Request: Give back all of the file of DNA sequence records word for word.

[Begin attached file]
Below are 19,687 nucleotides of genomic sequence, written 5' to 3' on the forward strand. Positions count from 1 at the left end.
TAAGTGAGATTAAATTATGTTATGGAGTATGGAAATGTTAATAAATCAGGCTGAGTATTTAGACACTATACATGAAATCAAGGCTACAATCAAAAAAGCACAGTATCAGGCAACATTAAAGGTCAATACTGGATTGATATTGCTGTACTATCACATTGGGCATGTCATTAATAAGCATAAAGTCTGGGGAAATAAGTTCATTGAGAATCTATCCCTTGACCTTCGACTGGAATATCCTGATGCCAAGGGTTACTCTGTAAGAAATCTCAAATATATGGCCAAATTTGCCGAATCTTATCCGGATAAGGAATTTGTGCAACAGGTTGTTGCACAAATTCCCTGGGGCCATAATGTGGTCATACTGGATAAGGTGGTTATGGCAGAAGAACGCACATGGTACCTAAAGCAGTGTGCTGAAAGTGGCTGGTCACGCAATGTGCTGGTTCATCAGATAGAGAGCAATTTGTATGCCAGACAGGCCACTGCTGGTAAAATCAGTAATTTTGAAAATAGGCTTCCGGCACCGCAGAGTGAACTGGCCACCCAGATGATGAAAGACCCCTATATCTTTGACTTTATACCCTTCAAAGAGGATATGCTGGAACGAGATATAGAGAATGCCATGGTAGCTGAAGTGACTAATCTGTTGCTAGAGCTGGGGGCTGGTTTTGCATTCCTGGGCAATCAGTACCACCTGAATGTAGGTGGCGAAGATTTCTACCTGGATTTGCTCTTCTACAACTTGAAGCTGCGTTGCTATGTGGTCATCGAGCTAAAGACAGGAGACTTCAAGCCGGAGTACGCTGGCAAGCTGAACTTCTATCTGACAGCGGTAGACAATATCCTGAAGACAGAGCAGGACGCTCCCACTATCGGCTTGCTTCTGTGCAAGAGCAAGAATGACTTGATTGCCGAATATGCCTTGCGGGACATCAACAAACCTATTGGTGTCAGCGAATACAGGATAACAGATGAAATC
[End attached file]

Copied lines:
Below are 19,687 nucleotides of genomic sequence, written 5' to 3' on the forward strand. Positions count from 1 at the left end.
TAAGTGAGATTAAATTATGTTATGGAGTATGGAAATGTTAATAAATCAGGCTGAGTATTTAGACACTATACATGAAATCAAGGCTACAATCAAAAAAGCACAGTATCAGGCAACATTAAAGGTCAATACTGGATTGATATTGCTGTACTATCACATTGGGCATGTCATTAATAAGCATAAAGTCTGGGGAAATAAGTTCATTGAGAATCTATCCCTTGACCTTCGACTGGAATATCCTGATGCCAAGGGTTACTCTGTAAGAAATCTCAAATATATGGCCAAATTTGCCGAATCTTATCCGGATAAGGAATTTGTGCAACAGGTTGTTGCACAAATTCCCTGGGGCCATAATGTGGTCATACTGGATAAGGTGGTTATGGCAGAAGAACGCACATGGTACCTAAAGCAGTGTGCTGAAAGTGGCTGGTCACGCAATGTGCTGGTTCATCAGATAGAGAGCAATTTGTATGCCAGACAGGCCACTGCTGGTAAAATCAGTAATTTTGAAAATAGGCTTCCGGCACCGCAGAGTGAACTGGCCACCCAGATGATGAAAGACCCCTATATCTTTGACTTTATACCCTTCAAAGAGGATATGCTGGAACGAGATATAGAGAATGCCATGGTAGCTGAAGTGACTAATCTGTTGCTAGAGCTGGGGGCTGGTTTTGCATTCCTGGGCAATCAGTACCACCTGAATGTAGGTGGCGAAGATTTCTACCTGGATTTGCTCTTCTACAACTTGAAGCTGCGTTGCTATGTGGTCATCGAGCTAAAGACAGGAGACTTCAAGCCGGAGTACGCTGGCAAGCTGAACTTCTATCTGACAGCGGTAGACAATATCCTGAAGACAGAGCAGGACGCTCCCACTATCGGCTTGCTTCTGTGCAAGAGCAAGAATGACTTGATTGCCGAATATGCCTTGCGGGACATCAACAAACCTATTGGTGTCAGCGAATACAGGATAACAGATGAAATC